From an editorial Friday in the New York Times:
It won’t be hard for military lawyers to argue that Sgt. Bowe Bergdahl violated military regulations when he slipped out of a remote outpost in Afghanistan in 2009 and became a Taliban prisoner for five years.
They would have a tougher time explaining why it’s worthwhile to prosecute a soldier the Army recruited despite significant concerns about his psychological state and who endured years of torture and privation during his captivity. As a general matter, the U.S. military has good reason to punish service members who desert. However, it should exercise discretion in extraordinary cases. Bergdahl’s is certainly one.
Before Bergdahl walked out of his base in Paktika province on June 30, 2009, it was clear to some of his family members back home, and some of his comrades in Afghanistan, that he was emotionally distressed and at times delusional.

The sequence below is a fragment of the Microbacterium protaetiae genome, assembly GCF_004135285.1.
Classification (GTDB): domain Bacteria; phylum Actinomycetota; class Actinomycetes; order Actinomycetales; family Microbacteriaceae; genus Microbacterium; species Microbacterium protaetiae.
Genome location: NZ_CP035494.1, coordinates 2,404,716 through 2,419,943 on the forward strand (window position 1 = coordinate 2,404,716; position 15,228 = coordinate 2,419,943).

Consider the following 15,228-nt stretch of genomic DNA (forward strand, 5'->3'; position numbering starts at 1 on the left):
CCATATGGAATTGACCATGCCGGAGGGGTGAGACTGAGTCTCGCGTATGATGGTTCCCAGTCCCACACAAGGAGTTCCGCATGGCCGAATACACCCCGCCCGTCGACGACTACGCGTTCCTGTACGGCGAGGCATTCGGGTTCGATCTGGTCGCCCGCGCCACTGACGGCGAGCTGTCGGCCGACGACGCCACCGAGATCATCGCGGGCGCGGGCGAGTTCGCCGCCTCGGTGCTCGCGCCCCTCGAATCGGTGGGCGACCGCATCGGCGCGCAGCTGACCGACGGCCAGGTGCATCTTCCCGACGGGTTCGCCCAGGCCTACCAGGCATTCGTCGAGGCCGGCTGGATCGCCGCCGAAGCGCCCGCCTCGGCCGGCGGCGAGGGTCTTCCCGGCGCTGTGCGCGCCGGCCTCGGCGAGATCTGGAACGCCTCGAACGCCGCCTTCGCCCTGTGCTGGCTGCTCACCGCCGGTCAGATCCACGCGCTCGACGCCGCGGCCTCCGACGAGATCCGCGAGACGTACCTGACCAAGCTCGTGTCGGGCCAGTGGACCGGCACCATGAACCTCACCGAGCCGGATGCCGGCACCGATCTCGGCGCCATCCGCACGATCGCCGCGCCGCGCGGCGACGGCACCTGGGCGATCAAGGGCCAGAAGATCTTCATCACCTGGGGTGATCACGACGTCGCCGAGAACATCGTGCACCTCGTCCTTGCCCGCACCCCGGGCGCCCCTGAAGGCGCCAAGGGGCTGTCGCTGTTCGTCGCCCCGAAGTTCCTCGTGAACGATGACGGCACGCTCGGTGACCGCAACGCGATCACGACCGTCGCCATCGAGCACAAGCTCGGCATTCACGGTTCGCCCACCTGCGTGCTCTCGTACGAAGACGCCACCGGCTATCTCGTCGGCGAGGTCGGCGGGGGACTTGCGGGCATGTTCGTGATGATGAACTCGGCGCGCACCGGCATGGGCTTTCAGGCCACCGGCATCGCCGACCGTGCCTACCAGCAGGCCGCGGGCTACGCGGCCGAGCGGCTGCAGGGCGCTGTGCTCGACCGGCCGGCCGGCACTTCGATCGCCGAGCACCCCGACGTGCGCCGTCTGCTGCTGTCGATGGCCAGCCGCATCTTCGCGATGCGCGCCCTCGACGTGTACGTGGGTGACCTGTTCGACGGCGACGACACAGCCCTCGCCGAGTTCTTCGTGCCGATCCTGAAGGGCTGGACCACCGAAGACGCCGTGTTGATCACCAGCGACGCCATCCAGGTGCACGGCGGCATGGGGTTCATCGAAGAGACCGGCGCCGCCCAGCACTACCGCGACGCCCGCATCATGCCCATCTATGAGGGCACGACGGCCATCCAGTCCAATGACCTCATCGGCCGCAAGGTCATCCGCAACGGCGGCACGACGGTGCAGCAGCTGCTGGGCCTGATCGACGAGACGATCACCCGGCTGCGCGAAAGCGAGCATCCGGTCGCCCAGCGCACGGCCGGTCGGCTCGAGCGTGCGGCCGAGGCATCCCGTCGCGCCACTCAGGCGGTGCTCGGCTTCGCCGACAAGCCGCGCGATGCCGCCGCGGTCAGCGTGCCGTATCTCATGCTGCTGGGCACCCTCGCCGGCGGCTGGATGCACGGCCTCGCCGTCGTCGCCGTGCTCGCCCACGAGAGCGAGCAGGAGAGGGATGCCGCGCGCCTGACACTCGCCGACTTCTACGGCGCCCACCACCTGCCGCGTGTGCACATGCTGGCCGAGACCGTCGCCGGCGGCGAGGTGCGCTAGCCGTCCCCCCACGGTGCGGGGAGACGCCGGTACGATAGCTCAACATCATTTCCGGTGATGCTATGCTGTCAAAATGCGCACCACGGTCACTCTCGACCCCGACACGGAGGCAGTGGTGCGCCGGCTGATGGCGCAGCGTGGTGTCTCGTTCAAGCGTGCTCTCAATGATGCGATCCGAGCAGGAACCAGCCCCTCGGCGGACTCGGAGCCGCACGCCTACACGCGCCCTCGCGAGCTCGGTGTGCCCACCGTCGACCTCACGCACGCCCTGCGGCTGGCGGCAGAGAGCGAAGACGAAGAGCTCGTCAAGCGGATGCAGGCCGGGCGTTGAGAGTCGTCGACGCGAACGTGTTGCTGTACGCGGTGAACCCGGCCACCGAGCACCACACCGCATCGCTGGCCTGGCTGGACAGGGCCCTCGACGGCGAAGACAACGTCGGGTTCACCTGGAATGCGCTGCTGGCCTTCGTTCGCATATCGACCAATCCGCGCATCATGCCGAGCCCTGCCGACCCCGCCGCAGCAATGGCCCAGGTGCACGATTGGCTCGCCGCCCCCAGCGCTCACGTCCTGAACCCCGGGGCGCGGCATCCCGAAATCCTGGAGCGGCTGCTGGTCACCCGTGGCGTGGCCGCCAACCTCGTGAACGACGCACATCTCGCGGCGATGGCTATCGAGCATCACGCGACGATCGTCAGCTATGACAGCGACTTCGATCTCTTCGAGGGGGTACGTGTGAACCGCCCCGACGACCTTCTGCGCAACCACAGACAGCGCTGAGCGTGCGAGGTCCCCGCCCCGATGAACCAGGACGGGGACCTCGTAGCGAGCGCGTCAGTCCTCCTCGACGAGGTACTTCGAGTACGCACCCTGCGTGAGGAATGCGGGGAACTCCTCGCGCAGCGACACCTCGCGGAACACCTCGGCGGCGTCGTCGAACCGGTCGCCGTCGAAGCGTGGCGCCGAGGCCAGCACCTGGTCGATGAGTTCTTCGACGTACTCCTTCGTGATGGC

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Many people in the military harbored deep animosity toward him. This anger is understandable. But trying him for allegedly engaging in misconduct that endangered his unit stands to accomplish little at this point. A conviction would most likely deprive a traumatized veteran of benefits, including medical care, which he will probably need for years.
A trial would raise important questions about whether there were opportunities to avert the crisis his capture created. Those questions, however, should be addressed outside of a courtroom.